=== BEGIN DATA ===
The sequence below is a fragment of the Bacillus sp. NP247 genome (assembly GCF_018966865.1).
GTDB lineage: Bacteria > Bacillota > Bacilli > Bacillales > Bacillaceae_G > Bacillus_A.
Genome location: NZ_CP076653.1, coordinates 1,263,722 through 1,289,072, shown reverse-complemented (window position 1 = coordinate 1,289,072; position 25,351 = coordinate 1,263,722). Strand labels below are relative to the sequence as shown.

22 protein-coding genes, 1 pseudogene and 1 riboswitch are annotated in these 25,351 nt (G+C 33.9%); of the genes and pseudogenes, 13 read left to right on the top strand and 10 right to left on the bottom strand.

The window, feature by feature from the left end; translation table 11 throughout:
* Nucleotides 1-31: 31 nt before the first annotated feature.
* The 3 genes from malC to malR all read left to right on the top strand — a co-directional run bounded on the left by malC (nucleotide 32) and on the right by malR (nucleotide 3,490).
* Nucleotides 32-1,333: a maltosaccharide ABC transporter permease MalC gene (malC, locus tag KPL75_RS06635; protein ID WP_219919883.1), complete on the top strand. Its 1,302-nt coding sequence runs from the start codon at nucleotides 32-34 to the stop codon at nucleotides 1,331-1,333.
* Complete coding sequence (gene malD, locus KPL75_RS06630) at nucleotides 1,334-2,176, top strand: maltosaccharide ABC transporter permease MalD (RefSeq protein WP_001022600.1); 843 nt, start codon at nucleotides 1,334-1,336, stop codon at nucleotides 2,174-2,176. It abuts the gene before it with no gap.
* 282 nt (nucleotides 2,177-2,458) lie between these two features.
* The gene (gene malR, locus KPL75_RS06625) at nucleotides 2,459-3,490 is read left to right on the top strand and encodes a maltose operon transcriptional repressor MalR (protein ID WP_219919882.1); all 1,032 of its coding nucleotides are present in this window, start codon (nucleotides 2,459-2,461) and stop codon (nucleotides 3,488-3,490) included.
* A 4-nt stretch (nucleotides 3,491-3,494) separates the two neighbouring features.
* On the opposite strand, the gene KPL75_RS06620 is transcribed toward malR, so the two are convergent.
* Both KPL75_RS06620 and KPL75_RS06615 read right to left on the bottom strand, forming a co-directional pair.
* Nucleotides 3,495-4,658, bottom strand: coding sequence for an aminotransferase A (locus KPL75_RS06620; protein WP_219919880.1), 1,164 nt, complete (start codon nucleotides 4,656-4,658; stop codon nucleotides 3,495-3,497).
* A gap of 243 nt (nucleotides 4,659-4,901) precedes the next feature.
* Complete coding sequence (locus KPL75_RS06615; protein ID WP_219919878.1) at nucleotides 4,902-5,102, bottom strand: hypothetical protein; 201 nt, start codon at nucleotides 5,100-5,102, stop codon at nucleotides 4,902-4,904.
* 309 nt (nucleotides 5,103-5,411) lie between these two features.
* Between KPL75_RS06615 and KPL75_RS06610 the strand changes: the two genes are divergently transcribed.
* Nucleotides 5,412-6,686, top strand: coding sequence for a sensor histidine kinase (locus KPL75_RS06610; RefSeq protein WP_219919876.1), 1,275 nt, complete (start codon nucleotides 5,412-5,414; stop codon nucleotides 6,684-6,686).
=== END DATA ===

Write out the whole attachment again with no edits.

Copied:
The sequence below is a fragment of the Bacillus sp. NP247 genome (assembly GCF_018966865.1).
GTDB lineage: Bacteria > Bacillota > Bacilli > Bacillales > Bacillaceae_G > Bacillus_A.
Genome location: NZ_CP076653.1, coordinates 1,263,722 through 1,289,072, shown reverse-complemented (window position 1 = coordinate 1,289,072; position 25,351 = coordinate 1,263,722). Strand labels below are relative to the sequence as shown.

22 protein-coding genes, 1 pseudogene and 1 riboswitch are annotated in these 25,351 nt (G+C 33.9%); of the genes and pseudogenes, 13 read left to right on the top strand and 10 right to left on the bottom strand.

The window, feature by feature from the left end; translation table 11 throughout:
* Nucleotides 1-31: 31 nt before the first annotated feature.
* The 3 genes from malC to malR all read left to right on the top strand — a co-directional run bounded on the left by malC (nucleotide 32) and on the right by malR (nucleotide 3,490).
* Nucleotides 32-1,333: a maltosaccharide ABC transporter permease MalC gene (malC, locus tag KPL75_RS06635; protein ID WP_219919883.1), complete on the top strand. Its 1,302-nt coding sequence runs from the start codon at nucleotides 32-34 to the stop codon at nucleotides 1,331-1,333.
* Complete coding sequence (gene malD, locus KPL75_RS06630) at nucleotides 1,334-2,176, top strand: maltosaccharide ABC transporter permease MalD (RefSeq protein WP_001022600.1); 843 nt, start codon at nucleotides 1,334-1,336, stop codon at nucleotides 2,174-2,176. It abuts the gene before it with no gap.
* 282 nt (nucleotides 2,177-2,458) lie between these two features.
* The gene (gene malR, locus KPL75_RS06625) at nucleotides 2,459-3,490 is read left to right on the top strand and encodes a maltose operon transcriptional repressor MalR (protein ID WP_219919882.1); all 1,032 of its coding nucleotides are present in this window, start codon (nucleotides 2,459-2,461) and stop codon (nucleotides 3,488-3,490) included.
* A 4-nt stretch (nucleotides 3,491-3,494) separates the two neighbouring features.
* On the opposite strand, the gene KPL75_RS06620 is transcribed toward malR, so the two are convergent.
* Both KPL75_RS06620 and KPL75_RS06615 read right to left on the bottom strand, forming a co-directional pair.
* Nucleotides 3,495-4,658, bottom strand: coding sequence for an aminotransferase A (locus KPL75_RS06620; protein WP_219919880.1), 1,164 nt, complete (start codon nucleotides 4,656-4,658; stop codon nucleotides 3,495-3,497).
* A gap of 243 nt (nucleotides 4,659-4,901) precedes the next feature.
* Complete coding sequence (locus KPL75_RS06615; protein ID WP_219919878.1) at nucleotides 4,902-5,102, bottom strand: hypothetical protein; 201 nt, start codon at nucleotides 5,100-5,102, stop codon at nucleotides 4,902-4,904.
* 309 nt (nucleotides 5,103-5,411) lie between these two features.
* Between KPL75_RS06615 and KPL75_RS06610 the strand changes: the two genes are divergently transcribed.
* Nucleotides 5,412-6,686, top strand: coding sequence for a sensor histidine kinase (locus KPL75_RS06610; RefSeq protein WP_219919876.1), 1,275 nt, complete (start codon nucleotides 5,412-5,414; stop codon nucleotides 6,684-6,686).